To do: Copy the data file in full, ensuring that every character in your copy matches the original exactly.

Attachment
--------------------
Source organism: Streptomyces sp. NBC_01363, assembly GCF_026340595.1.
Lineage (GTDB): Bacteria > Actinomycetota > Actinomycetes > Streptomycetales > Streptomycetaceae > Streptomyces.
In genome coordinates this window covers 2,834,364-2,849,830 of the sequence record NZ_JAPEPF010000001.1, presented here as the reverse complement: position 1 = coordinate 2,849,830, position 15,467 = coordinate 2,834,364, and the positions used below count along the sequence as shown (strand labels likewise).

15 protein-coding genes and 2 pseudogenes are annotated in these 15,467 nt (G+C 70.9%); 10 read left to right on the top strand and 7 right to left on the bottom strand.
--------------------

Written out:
Source organism: Streptomyces sp. NBC_01363, assembly GCF_026340595.1.
Lineage (GTDB): Bacteria > Actinomycetota > Actinomycetes > Streptomycetales > Streptomycetaceae > Streptomyces.
In genome coordinates this window covers 2,834,364-2,849,830 of the sequence record NZ_JAPEPF010000001.1, presented here as the reverse complement: position 1 = coordinate 2,849,830, position 15,467 = coordinate 2,834,364, and the positions used below count along the sequence as shown (strand labels likewise).

15 protein-coding genes and 2 pseudogenes are annotated in these 15,467 nt (G+C 70.9%); 10 read left to right on the top strand and 7 right to left on the bottom strand.